Like it or not, we are all subject to the ravages of the weather, but are we the hapless victims of climate change, and is the Climate Change Act 2008 the right way to deal with it? Those questions have been topically highlighted recently by my right hon. Friend the Member for North Shropshire (Mr Paterson), who wants the 2008 Act to be scrapped. His recent experience as the Secretary of State for Environment, Food and Rural Affairs during the flood crisis makes that all the more relevant, as he came down many times to visit and help us.

My constituency already has far too many applications for ugly, useless and oversized wind turbines, and Somerset is in danger of being overrun by, dare I say it, solar panel farms. Their collective contribution to reducing carbon emissions is, I am afraid, small, and their collective cost, in terms of subsidies and European grants, is large. Their ability to keep the lights on, depending on the sun or the wind, is probably a no-no in the long term.

I am delighted to learn that the new Secretary of State for Environment, Food and Rural Affairs intends to scrap EU payments to landowners who use solar panels on productive areas of land. Let us grow food and stop paying for panels. I am delighted that the tide is beginning to turn against such stupidities in many areas of our political lives. If we spent less time slavishly following the flawed edicts of Brussels, we would have ample funds to finance the common-sense solutions that we all know we need in order to fix our flooding problems. We still have environmental challenges in Somerset, and the solution has to be found now; it does not need to be so elusive. I would welcome the Minister’s views on that.

I am extremely grateful to my hon. Friend for giving way and I congratulate him on securing this important debate. I sense that he is drawing to the end of his remarks, so I invite him to develop the theme of the barrage. The Chancellor will soon be making his autumn statement—autumn gets later and later, but it still happens before Christmas, so the autumn statement is imminent, happening just over a month from now. Would it not be ideal if he were in a position to announce the Government’s intention to go ahead with the building of the barrage?

I gratefully thank my hon. Friend, who has helped immeasurably, because the barrage is in fact in Bridgwater, not Taunton Deane. His point is exactly right. Both the former Secretary of State, my right hon. Friend the Member for North Shropshire, and the present Secretary of State have made it clear to the Environment Agency that plans for the funding need to be in place to make absolutely sure that they go into the autumn statement—which I believe will be on 3 December 2014—so that we can get the money to get this done.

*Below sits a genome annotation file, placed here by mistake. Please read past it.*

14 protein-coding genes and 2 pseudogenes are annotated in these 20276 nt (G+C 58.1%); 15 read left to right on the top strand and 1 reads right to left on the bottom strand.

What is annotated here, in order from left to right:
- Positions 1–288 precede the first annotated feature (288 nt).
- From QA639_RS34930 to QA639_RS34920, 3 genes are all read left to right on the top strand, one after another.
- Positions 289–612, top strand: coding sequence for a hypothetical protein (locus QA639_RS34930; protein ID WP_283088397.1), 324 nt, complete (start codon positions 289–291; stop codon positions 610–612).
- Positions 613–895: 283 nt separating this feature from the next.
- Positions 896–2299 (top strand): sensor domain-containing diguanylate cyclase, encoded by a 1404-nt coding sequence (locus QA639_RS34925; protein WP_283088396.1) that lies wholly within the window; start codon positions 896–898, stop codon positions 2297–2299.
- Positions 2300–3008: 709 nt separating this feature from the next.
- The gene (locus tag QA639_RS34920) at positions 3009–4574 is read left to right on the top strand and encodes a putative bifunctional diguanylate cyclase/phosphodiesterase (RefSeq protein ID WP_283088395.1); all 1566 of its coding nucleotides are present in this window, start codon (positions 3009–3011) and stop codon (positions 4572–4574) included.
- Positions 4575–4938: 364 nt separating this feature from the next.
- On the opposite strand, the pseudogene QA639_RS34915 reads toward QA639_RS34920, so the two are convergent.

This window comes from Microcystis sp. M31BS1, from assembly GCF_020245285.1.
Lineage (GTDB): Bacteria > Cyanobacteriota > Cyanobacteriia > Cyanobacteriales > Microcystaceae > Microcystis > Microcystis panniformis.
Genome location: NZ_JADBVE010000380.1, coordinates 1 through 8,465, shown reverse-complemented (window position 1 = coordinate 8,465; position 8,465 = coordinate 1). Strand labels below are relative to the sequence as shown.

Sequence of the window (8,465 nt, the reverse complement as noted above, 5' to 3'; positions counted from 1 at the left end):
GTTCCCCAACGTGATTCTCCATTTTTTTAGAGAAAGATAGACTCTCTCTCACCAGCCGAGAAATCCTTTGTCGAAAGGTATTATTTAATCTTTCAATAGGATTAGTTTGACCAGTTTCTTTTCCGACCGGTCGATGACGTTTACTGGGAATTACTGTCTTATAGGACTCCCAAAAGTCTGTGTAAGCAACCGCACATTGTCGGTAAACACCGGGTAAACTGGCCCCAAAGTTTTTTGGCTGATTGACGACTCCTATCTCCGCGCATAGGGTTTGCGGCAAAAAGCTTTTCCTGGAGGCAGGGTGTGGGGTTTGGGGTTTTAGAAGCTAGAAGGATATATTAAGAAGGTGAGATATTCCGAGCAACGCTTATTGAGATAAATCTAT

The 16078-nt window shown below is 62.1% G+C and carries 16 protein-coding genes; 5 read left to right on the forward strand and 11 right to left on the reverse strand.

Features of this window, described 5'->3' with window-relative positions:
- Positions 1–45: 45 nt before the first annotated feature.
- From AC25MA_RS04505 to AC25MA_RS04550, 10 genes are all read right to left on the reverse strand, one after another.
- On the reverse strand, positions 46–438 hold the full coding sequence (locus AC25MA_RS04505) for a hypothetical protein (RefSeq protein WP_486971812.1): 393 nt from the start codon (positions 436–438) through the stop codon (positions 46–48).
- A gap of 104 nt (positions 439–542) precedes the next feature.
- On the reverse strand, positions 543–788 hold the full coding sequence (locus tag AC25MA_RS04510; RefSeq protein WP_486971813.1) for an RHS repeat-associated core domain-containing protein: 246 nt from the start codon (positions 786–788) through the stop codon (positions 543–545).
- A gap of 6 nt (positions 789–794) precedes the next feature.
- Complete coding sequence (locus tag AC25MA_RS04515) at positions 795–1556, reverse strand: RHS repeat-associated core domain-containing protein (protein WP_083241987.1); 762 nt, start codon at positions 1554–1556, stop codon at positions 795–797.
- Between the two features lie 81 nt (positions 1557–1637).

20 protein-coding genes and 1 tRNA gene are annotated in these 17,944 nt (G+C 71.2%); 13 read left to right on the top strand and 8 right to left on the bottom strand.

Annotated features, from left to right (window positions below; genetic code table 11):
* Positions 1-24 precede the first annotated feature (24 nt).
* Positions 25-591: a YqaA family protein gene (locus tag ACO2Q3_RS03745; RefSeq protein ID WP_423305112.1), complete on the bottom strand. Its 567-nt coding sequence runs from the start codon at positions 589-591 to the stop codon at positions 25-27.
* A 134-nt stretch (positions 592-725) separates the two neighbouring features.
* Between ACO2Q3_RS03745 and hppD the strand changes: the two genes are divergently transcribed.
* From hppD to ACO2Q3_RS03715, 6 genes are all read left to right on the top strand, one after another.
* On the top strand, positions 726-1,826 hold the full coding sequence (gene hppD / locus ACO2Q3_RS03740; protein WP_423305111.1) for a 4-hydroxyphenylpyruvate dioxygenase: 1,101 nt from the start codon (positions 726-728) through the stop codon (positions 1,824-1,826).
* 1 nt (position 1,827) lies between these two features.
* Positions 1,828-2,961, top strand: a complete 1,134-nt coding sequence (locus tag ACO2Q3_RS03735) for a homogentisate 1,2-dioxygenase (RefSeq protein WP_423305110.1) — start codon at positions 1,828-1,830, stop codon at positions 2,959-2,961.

My hon. Friend the Member for Taunton Deane knows this far too well—a lot of his constituency was also flooded—but if we did not build the barrage, we would never be forgiven for creating the problems and the mess again. The barrage will be a surge barrier that stops 60% of the mud that comes all the way up the river to Taunton Deane, which is a distance in the region of 10 miles. The barrage would therefore reduce the silting and the need to dredge, which means that we could continue pumping. We were not able to pump in his constituency or in most of the levels because our water levels were too high. The barrage would give us an opportunity not only to combat climate change, which the Minister will tell us about in a minute, but to address the practicalities of everyone’s daily lives. I look forward to hearing her remarks.

I congratulate my hon. Friend the Member for Bridgwater and West Somerset (Mr Liddell-Grainger) on securing this debate on the environmental challenges in Somerset, and I thank him for his speech. Having a home or business flooded is a devastating experience, and I know everyone here extends their sympathy to all those who have been affected.

As has been pointed out, this topic involves a number of Departments, particularly the Department for Environment, Food and Rural Affairs but also the Department for Communities and Local Government and the Treasury. As this is the week for the Department of Energy and Climate Change to reply to Westminster Hall debates, I am responding for the Government. I reassure my hon. Friend that I have consulted colleagues in other Departments in preparing this reply.

I pay tribute to all those in the Environment Agency, local authorities and emergency services, in Somerset and elsewhere, who work tirelessly during flood events. The response to last winter’s floods was tremendous. In response to that exceptional weather, DEFRA made an extra £270 million available to repair, restore and maintain the most critical flood defences. Repairs at many sites started as soon as the weather conditions allowed and continued throughout the summer. The Environment Agency is on track to complete permanent repairs to 96% of its critical defences by the end of October. Recovery from last winter’s flooding continues and is going well. The Government have committed more than £565 million in flood recovery support funding. DEFRA has managed to secure a £2.3 billion capital settlement to improve flood management infrastructure over six years from April 2015. That investment will reduce the risk of flooding to a further 300,000 households, on top of the 165,000 protected during the current spending period.